Introducing fed-batch mode in early stages of development projects is crucial for establishing comparable conditions to industrial fed-batch fermentation processes. Therefore, cost efficient and easy to use small-scale fed-batch systems that can be integrated into existing laboratory equipment and workflows are required. Recently, a novel polymer-based controlled-release fed-batch microtiter plate is described. In this work, the polymer-based controlled-release fed-batch microtiter plate is used to investigate fed-batch cultivations of a protease producing Bacillus licheniformis culture. Therefore, the oxygen transfer rate (OTR) is online-monitored within each well of the polymer-based controlled-release fed-batch microtiter plate using a µRAMOS device. Cultivations in five individual polymer-based controlled-release fed-batch microtiter plates of two production lots show good reproducibility with a mean coefficient of variation of 9.2%. Decreasing initial biomass concentrations prolongs batch phase while simultaneously postponing the fed-batch phase. The initial liquid filling volume affects the volumetric release rate, which is directly translated in different OTR levels of the fed-batch phase. An increasing initial osmotic pressure within the mineral medium decreases both glucose release and protease yield. With the volumetric glucose release rate as scale-up criterion, microtiter plate- and shake flask-based fed-batch cultivations are highly comparable. On basis of the small-scale fed-batch cultivations, a mechanistic model is established and validated. Model-based simulations coincide well with the experimentally acquired data.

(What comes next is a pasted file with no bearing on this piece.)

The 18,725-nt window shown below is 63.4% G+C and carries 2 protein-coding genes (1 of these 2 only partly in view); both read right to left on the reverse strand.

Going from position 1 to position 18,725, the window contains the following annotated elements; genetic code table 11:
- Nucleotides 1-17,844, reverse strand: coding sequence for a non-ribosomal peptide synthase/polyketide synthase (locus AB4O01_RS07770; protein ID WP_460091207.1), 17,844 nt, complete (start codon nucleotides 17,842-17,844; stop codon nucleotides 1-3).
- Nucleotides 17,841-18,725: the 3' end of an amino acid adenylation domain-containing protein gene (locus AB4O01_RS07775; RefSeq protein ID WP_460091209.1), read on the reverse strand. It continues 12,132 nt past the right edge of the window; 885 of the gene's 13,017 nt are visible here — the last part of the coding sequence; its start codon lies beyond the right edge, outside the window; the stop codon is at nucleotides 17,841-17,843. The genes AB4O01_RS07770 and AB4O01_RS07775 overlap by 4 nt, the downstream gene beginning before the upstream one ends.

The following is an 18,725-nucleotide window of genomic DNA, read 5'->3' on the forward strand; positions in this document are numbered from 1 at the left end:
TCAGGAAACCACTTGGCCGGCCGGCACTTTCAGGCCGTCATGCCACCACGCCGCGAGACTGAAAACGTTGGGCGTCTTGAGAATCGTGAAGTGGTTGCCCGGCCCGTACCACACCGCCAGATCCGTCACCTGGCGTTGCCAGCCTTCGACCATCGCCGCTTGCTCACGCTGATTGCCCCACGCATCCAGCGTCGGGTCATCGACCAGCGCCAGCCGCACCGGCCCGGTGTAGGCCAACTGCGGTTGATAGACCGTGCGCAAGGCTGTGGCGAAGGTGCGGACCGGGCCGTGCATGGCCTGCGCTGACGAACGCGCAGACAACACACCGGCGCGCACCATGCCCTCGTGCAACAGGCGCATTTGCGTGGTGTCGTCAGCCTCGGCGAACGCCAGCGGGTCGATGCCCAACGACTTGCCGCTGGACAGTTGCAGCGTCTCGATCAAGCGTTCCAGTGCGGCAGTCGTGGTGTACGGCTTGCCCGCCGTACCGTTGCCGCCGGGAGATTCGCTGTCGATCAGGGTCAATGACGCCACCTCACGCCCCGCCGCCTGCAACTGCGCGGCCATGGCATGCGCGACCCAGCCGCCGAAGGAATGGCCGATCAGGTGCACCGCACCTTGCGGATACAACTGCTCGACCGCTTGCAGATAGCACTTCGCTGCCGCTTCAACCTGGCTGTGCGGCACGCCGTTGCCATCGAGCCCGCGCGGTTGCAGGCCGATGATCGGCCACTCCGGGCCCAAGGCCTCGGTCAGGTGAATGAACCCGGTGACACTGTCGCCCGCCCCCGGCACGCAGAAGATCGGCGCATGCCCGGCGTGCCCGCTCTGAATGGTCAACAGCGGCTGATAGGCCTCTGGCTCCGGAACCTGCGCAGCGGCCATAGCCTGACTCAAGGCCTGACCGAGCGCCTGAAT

Keywords: Bacillus licheniformis; fed-batch; microtiter plate; protease; shaken bioreactors.
© 2019 The Authors. Biotechnology Journal published by WILEY-VCH Verlag GmbH & Co. KGaA, Weinheim.